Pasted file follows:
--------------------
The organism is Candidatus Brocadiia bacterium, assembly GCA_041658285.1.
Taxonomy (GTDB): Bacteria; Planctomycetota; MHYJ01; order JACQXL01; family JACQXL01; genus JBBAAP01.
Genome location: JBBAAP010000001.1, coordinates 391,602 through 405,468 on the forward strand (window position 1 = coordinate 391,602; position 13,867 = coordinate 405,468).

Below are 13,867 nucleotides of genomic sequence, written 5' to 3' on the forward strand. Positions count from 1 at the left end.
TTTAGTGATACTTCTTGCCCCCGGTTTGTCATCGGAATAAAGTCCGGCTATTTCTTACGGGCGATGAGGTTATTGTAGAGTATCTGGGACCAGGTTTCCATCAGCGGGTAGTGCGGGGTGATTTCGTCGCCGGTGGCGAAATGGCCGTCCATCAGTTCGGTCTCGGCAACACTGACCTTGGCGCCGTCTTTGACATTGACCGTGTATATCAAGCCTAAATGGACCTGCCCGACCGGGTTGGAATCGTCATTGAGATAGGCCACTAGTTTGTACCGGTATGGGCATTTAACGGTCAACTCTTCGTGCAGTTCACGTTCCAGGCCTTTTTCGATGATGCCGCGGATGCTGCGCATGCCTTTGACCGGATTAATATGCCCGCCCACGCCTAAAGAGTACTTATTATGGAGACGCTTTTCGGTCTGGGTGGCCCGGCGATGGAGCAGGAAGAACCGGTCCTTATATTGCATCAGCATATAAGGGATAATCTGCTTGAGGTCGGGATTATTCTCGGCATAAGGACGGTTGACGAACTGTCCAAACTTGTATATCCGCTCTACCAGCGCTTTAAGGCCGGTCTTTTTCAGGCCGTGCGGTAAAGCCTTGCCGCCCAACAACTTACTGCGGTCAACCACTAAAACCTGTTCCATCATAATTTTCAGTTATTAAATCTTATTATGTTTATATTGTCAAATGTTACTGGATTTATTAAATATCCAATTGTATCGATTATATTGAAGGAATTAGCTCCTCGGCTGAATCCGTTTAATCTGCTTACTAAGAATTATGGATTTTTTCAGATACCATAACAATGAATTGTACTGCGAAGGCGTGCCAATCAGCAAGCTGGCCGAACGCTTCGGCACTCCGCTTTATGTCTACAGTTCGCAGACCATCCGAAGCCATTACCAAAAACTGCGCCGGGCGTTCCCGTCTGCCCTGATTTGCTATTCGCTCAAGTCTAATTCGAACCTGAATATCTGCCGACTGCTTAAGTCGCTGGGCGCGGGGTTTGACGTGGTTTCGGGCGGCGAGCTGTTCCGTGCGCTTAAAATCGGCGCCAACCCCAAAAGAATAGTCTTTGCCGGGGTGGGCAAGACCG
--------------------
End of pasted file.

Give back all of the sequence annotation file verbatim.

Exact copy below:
The organism is Candidatus Brocadiia bacterium, assembly GCA_041658285.1.
Taxonomy (GTDB): Bacteria; Planctomycetota; MHYJ01; order JACQXL01; family JACQXL01; genus JBBAAP01.
Genome location: JBBAAP010000001.1, coordinates 391,602 through 405,468 on the forward strand (window position 1 = coordinate 391,602; position 13,867 = coordinate 405,468).

Below are 13,867 nucleotides of genomic sequence, written 5' to 3' on the forward strand. Positions count from 1 at the left end.
TTTAGTGATACTTCTTGCCCCCGGTTTGTCATCGGAATAAAGTCCGGCTATTTCTTACGGGCGATGAGGTTATTGTAGAGTATCTGGGACCAGGTTTCCATCAGCGGGTAGTGCGGGGTGATTTCGTCGCCGGTGGCGAAATGGCCGTCCATCAGTTCGGTCTCGGCAACACTGACCTTGGCGCCGTCTTTGACATTGACCGTGTATATCAAGCCTAAATGGACCTGCCCGACCGGGTTGGAATCGTCATTGAGATAGGCCACTAGTTTGTACCGGTATGGGCATTTAACGGTCAACTCTTCGTGCAGTTCACGTTCCAGGCCTTTTTCGATGATGCCGCGGATGCTGCGCATGCCTTTGACCGGATTAATATGCCCGCCCACGCCTAAAGAGTACTTATTATGGAGACGCTTTTCGGTCTGGGTGGCCCGGCGATGGAGCAGGAAGAACCGGTCCTTATATTGCATCAGCATATAAGGGATAATCTGCTTGAGGTCGGGATTATTCTCGGCATAAGGACGGTTGACGAACTGTCCAAACTTGTATATCCGCTCTACCAGCGCTTTAAGGCCGGTCTTTTTCAGGCCGTGCGGTAAAGCCTTGCCGCCCAACAACTTACTGCGGTCAACCACTAAAACCTGTTCCATCATAATTTTCAGTTATTAAATCTTATTATGTTTATATTGTCAAATGTTACTGGATTTATTAAATATCCAATTGTATCGATTATATTGAAGGAATTAGCTCCTCGGCTGAATCCGTTTAATCTGCTTACTAAGAATTATGGATTTTTTCAGATACCATAACAATGAATTGTACTGCGAAGGCGTGCCAATCAGCAAGCTGGCCGAACGCTTCGGCACTCCGCTTTATGTCTACAGTTCGCAGACCATCCGAAGCCATTACCAAAAACTGCGCCGGGCGTTCCCGTCTGCCCTGATTTGCTATTCGCTCAAGTCTAATTCGAACCTGAATATCTGCCGACTGCTTAAGTCGCTGGGCGCGGGGTTTGACGTGGTTTCGGGCGGCGAGCTGTTCCGTGCGCTTAAAATCGGCGCCAACCCCAAAAGAATAGTCTTTGCCGGGGTGGGCAAGACCG